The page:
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When reviewing the community listening session responses, the Task Force identified four themes that seemed common among Native American communities regardless of whether they were urban Indian areas or reservations:

  1. Limited law enforcement resources – lack of adequate personnel
  2. Lack of standardized protocols when a person is reported missing
  3. Lack of communication:
    1. Between law enforcement and families
    2. Between agencies – Tribal law enforcement, BIA, Montana Highway Patrol, Child Protective Services, FBI, police and sheriff departments
  4. Lack of accountability of system-based agencies

The Task Force discussed feedback and key observations from each listening session to identify additional questions: How do jurisdictions work and are they meeting the needs of families? Are there areas where significant gaps remain? How can agency responses and services to families be improved within and across jurisdictions? What resources do communities need?

After discussions and presentations by Montana DOJ staff and experts in the field throughout the year, the Task Force identified four strategies to recommend to the State-Tribal Relations Interim Committee for consideration before the 2021 Legislature.

Recommendations to the Legislature:

  • Establish a Missing Persons Review Commission – the Commission will examine the trends and patterns of missing Indigenous persons in Montana; educate the public, law enforcement, and policymakers about missing Indigenous persons and strategies for investigation and prevention; and recommend policies and practices that may encourage jurisdictional collaboration and coordination and reduce the incidence of missing persons.
  • Establish a Missing Person Response Team Training Grant Program – the grant program will help fund training opportunities for community-based missing persons response teams. Eligible teams may be multi-agency and multi-jurisdictional and include other community entities and volunteers. Eligible teams shall establish memorandums of understanding between the involved entities; develop operational procedures and criteria under which a team activation can occur; and participate in a community action planning effort conducted in accordance with department guidelines. Eligible training expenses include but are not limited to the licensing costs of a training program, facilitator and conference location fees, and travel expenses for training staff and trainees.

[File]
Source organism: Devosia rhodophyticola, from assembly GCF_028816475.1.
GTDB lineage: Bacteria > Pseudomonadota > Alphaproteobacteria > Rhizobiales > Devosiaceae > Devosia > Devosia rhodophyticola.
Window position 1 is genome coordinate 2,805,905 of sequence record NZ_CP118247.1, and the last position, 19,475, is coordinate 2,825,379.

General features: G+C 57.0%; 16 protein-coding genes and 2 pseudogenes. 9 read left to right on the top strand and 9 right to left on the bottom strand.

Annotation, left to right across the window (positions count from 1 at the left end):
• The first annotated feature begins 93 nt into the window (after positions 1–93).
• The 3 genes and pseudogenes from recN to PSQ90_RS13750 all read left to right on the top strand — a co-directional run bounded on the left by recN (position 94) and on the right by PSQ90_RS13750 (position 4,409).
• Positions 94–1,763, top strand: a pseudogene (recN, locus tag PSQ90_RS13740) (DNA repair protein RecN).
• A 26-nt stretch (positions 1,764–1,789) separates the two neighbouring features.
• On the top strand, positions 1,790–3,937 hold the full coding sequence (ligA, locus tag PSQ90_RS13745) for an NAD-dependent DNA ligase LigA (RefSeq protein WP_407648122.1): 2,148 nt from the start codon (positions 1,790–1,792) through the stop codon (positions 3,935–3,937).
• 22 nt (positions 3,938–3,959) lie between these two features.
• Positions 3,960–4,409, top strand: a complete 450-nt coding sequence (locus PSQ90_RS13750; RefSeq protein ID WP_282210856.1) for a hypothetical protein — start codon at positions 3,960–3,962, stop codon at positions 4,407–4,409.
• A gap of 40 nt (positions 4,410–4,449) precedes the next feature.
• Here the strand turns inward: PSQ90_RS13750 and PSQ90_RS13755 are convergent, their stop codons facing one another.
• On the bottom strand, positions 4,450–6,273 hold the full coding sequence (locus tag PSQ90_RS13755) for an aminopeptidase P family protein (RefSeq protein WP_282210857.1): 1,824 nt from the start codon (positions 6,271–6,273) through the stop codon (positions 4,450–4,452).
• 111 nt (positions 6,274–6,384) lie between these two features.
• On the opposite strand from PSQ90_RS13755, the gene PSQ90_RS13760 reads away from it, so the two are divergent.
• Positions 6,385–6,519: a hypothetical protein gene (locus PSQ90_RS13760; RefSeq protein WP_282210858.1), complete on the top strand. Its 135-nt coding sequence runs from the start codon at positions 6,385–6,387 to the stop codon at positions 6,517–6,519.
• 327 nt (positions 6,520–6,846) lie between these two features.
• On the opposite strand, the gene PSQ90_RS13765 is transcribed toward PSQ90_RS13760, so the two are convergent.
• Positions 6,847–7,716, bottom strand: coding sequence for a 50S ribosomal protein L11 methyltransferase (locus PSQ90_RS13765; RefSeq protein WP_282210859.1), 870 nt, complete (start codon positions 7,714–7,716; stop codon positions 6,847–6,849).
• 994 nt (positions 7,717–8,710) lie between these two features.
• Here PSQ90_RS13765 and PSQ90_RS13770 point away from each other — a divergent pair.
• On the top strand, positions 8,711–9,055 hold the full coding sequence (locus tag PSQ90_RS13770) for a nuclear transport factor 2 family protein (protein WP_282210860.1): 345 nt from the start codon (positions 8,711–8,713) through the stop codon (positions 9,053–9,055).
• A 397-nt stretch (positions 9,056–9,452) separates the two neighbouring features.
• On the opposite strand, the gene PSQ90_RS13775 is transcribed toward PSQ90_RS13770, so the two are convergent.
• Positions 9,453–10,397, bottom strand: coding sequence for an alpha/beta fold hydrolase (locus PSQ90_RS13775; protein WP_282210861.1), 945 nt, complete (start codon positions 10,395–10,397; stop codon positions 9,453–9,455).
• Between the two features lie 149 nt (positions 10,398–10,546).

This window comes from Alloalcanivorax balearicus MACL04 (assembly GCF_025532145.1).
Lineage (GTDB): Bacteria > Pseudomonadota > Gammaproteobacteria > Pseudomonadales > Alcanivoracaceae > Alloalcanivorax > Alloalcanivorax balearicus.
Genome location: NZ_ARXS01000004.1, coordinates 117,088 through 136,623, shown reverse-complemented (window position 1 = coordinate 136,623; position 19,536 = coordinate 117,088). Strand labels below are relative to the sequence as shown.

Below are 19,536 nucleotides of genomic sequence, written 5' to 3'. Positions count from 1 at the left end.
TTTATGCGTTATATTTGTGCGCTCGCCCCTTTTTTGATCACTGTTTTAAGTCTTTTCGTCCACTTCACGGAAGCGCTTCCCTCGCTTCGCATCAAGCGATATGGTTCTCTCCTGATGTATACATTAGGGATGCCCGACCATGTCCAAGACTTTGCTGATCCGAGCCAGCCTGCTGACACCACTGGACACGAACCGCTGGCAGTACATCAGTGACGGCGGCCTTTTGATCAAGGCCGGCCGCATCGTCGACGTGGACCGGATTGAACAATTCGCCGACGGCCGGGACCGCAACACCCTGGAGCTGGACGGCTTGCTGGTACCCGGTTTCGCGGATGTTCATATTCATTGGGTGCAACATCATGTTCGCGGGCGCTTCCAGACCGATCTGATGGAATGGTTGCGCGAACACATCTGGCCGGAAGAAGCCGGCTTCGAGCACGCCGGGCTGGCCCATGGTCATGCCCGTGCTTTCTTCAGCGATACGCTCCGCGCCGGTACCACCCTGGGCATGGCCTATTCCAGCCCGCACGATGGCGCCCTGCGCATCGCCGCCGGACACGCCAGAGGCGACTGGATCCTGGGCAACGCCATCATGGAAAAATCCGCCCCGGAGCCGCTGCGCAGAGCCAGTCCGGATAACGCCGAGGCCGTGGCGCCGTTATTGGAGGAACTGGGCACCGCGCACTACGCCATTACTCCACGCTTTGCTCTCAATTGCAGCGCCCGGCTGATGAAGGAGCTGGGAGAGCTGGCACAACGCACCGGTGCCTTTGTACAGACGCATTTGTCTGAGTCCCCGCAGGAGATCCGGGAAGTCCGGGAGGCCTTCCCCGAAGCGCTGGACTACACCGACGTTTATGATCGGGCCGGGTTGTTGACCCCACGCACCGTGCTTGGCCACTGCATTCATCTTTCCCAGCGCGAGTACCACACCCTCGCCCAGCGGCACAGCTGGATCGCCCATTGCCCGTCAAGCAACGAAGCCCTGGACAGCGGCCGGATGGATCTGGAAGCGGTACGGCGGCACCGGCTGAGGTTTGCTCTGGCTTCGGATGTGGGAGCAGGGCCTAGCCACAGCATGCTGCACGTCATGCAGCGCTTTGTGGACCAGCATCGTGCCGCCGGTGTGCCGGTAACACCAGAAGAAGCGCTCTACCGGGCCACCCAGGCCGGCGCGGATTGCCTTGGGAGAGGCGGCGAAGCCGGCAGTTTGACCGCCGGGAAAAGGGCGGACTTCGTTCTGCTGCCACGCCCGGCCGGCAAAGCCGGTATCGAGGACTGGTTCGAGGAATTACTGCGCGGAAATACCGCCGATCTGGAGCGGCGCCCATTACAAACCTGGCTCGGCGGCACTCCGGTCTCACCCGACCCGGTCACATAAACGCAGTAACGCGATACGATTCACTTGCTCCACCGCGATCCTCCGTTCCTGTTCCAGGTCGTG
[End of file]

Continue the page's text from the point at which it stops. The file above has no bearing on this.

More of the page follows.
• Extend the Missing Indigenous Persons Task Force – the Montana Missing Indigenous Persons Task Force will be extended to June 30, 2023.
  • Extend the Looping in Native Communities Act and grant program – the LINC grant program will be extended to June 30, 2023; the Looping in Native Communities grant will be extended and open to all tribal entities and will allow costs for the technology, maintenance, and fees for online access to the web-based reporting/database system for missing Indigenous persons.

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Click here to read the Looping in Native Communities Report to the State-Tribal Relations Interim Committee – 2020.

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